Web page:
Stuck Pipe Logging

» Radial Stuck Pipe Log Sample.


The stuck pipe log uses acoustic measurement techniques to provide a continuous record and evaluation of a stuck pipe string.

This logging service can be performed through drill pipe, casing, or tubing to identify problem areas.

Acoustic pulses, initiated at the instrument’s transmitter, travel through the pipe string and are measured at the receiver. The acoustic energy level at the receiver is proportional to the degree of stuck pipe. Similar to conventional cement bond logging measurements, low attenuation readings indicate free pipe and high attenuation readings indicate stuck pipe.

The stuck pipe log is superior to a free point evaluation because the stuck pipe log is used to determine multiple stuck points throughout the well instead of only the first problem area. With a complete picture of the situation at hand, an informed decision can be made as to how best proceed in the pipe recovery operation, potentially saving many hours of time and money.


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Renegade Service: The pioneers of RigLock®, the original hands-free, remote hydraulic wellhead latch assembly

Remove the person from the risk.

Renegade Services continues to innovate and implement new levers of wellsite efficiency and safety with the RigLock remote hydraulic wellhead latch assembly. Developed in conjunction with FHS, RigLock removes wellsite personnel from dangerous situations handling heavy, cumbersome equipment at heights near high-pressure lines.

Riglock is a hydraulically-controlled, remote operation device that can connect the lubricator to the well with the flip of a switch. It allows you to remotely connect and disconnect the wireline lubricator. RigLock uses hydraulically operated dogs that lock the lubricator in place and a lockdown ring that mechanically holds the dogs in place. The position of the lockdown ring can be seen from anywhere on location. It also uses a built-in funnel to make it very simple for a crane operator to make a connection.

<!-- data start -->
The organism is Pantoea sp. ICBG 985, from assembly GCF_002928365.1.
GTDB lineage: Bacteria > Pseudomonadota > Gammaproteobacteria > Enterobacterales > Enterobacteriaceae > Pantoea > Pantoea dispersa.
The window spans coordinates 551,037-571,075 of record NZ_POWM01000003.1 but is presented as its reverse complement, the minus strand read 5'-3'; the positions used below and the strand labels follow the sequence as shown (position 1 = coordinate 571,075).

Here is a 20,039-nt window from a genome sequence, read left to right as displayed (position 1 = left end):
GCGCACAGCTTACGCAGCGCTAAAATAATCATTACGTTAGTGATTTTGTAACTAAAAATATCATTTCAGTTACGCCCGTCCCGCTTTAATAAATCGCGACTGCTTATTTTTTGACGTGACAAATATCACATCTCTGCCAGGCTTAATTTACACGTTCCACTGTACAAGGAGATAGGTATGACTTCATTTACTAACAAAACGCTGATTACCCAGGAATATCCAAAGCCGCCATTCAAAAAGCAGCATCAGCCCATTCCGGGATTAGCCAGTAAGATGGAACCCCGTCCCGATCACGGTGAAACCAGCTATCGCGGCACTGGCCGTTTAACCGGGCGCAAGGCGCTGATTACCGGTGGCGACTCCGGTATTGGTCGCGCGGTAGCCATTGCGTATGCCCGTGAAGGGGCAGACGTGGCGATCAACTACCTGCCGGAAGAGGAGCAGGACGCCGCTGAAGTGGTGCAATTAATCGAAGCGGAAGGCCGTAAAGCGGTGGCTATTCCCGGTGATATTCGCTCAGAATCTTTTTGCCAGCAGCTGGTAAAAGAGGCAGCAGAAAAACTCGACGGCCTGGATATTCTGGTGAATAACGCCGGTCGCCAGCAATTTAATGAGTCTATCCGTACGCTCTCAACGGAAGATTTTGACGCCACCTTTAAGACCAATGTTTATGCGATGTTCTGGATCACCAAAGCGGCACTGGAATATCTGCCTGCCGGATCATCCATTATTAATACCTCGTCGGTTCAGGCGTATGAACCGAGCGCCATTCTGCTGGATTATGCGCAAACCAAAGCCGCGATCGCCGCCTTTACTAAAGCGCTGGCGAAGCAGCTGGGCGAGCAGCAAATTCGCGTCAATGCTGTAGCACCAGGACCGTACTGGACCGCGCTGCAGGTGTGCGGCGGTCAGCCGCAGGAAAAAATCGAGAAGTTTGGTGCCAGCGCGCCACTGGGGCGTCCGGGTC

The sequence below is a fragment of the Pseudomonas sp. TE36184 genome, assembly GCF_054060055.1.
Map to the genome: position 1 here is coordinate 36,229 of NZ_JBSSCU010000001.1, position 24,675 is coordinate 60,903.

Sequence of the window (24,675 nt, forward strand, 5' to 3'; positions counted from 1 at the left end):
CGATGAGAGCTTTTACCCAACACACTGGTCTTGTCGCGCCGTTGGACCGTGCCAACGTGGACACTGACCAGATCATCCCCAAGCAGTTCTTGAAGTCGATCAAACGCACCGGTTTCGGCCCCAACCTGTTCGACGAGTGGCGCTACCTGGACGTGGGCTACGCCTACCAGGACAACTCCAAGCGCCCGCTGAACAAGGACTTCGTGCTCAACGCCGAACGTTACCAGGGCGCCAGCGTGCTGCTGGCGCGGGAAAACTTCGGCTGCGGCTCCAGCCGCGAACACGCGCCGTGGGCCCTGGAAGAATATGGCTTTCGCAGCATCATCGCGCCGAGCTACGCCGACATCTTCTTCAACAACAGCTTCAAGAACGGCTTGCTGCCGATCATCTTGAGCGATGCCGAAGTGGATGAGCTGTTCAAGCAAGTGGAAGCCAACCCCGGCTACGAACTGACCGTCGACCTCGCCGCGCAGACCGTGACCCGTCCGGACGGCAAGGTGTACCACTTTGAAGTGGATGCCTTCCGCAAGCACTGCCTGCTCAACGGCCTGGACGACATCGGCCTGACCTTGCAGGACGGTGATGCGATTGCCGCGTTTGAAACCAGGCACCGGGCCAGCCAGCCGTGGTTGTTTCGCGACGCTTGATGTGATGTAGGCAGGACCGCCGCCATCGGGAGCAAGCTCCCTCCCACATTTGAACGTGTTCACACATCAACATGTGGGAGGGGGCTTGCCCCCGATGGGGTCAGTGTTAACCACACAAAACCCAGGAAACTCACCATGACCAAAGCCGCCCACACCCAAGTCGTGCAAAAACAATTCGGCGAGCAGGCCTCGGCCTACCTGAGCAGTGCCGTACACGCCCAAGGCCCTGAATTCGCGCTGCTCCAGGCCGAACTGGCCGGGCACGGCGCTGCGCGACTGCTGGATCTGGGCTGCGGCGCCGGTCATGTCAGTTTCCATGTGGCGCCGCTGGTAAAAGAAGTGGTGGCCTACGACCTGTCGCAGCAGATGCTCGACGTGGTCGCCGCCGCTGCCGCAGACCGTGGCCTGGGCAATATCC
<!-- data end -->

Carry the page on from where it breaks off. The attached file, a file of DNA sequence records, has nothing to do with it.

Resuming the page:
RigLock utilizes a tapered wedge/spring design and a hydraulically actuated lock ring resulting in industry-leading standards of safety and remote wellsite management sophistication not available with current systems. Crews work from a safe distance, away from the red zone, with but with clear visibility of connection or disconnection operations.

Previously frac operations required the nightcap to be removed manually from the frac tree to stab the wireline lubricator onto the well. This involved a person working on a lift, manually performing the operations. This was done in an exclusion zone, directly underneath a suspended load with hands on the equipment being lifted. RigLock removes the person from the risk.

  • Extractor feature can pull and insert the nightcap remotely.
  • Decreases time it takes to stab onto the well from 25 minutes to only eight minutes.
  • During zipper fracs, wireline operations can proceed from one to well to another while pumping operations continue uninterrupted.
  • Optimized RigLock now an integral part of oilfield operations.


At the center of the RigLock system is a simple and safe control unit. The well pressure monitoring system quickly and accurately display operating pressure and includes built-in unintentional unlock prevention.  A digital, operator-designed touchscreen with cellular connectivity puts the RigLock control unit at the forefront of wellsite safety and efficiency. 

RigLock® Control Unit Features